“This report provides a clear overview of the state of school discipline in Wake County,” said Matt Ellinwood, a policy analyst at the Education & Law Project of the North Carolina Justice Center. “While some progress has been made in recent years, it is apparent that the WCPSS and districts across the state continue to adhere to punitive school discipline policies that are counterproductive in terms of improving student achievement and behavior rather than implementing research-based practices designed to prevent misbehavior and support the education of at-risk students.”

The report also found that while alternative education programs can be effective in managing students with academic or behavioral issues and can combat the school-to-prison pipeline, such programs in the WCPSS often work counterproductively. All WCPSS alternative schools operate as racially-identifiable, high-poverty schools. African-American students comprise 71.5 percent of the population and more than 75 percent of students come from economically disadvantaged families. The suspension rate for these alternative schools in the 2011-12 school year was almost 12 times the rate at the district-wide level, with 11.7 suspensions per 10 students. All alternative settings reported significantly lower end-of-grade (EOG) and end-of-course (EOC) exam passage rates than at the district-wide level. At the lowest end of the spectrum, only 5.1 percent of Longview school students demonstrated proficiency on all EOG exams, only 23.7 percent of students were proficient on all EOC exams, and only 10.5 percent of students graduated on time. For students suspended from a traditional school seeking an alternative learning environment, the WCPSS’s alternative programs fall short in providing adequate support and services.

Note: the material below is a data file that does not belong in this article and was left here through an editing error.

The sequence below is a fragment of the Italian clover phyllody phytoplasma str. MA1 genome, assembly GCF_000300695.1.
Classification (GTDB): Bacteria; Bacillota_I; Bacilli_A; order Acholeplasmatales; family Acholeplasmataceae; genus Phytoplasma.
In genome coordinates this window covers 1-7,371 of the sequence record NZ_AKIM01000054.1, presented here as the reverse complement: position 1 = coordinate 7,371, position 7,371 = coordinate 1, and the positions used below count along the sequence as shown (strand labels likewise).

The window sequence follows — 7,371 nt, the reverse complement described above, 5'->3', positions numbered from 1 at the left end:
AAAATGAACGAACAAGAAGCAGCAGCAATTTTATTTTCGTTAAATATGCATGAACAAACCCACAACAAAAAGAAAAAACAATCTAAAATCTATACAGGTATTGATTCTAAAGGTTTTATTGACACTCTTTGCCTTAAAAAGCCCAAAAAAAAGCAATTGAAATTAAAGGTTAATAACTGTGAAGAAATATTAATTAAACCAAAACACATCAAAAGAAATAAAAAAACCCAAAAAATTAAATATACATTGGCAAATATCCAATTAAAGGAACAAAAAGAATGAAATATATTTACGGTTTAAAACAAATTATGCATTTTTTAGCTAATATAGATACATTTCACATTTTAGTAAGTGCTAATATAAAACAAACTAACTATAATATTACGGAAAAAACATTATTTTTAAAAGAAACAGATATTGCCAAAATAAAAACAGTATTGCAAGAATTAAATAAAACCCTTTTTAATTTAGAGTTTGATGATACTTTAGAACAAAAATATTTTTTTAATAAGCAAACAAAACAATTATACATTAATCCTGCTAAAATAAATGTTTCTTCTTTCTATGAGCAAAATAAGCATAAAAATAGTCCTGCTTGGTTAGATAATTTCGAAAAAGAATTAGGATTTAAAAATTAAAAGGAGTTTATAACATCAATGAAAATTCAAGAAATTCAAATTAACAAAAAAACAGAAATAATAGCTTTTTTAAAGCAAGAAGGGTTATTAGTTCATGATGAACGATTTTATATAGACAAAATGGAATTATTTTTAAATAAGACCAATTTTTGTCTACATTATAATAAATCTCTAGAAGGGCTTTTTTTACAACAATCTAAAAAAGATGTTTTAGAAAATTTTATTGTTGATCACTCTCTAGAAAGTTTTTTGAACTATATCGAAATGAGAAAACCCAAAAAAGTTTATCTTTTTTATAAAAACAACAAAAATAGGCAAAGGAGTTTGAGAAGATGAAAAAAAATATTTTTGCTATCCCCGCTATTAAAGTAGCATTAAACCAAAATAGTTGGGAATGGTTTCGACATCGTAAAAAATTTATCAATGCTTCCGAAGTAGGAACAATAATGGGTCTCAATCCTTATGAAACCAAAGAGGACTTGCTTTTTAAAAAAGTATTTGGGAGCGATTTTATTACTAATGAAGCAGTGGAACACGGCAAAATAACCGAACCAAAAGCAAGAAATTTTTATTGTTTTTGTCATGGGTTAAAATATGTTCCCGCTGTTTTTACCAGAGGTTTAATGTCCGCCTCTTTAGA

Although the WCPSS has a massive security network (private security guards, school resource officers, WCPSS security staff, off-duty law enforcement officers and law enforcement officers who come onto campus for investigations), the report found there were few guidelines and accountability mechanisms in place. The lack of such accountability is troubling, given the reported increase in school-based delinquency complaints and the history of security personnel using TASERs, pepper spray and excessive force in Wake County.

Moreover, North Carolina is the only state that treats all 16- and 17-year-olds as adults, so any time a school-based complaint is filed against a WCPSS student over age 16, the student goes straight into the adult criminal system. In an attempt to increase safety and security, the WCPSS is instead sending students directly into a school-to-prison pipeline.

“The data unfortunately show that the WCPSS still too often relies on pushing its most high-need students into low-performing alternative schools, out on the streets via suspension, or, at alarmingly increasing rates, straight into the court system,” said Jennifer Story, an attorney for ACS and co-author of the report. “We hope that this report will educate stakeholders about current problems and best practices and stimulate necessary dialogue and action.”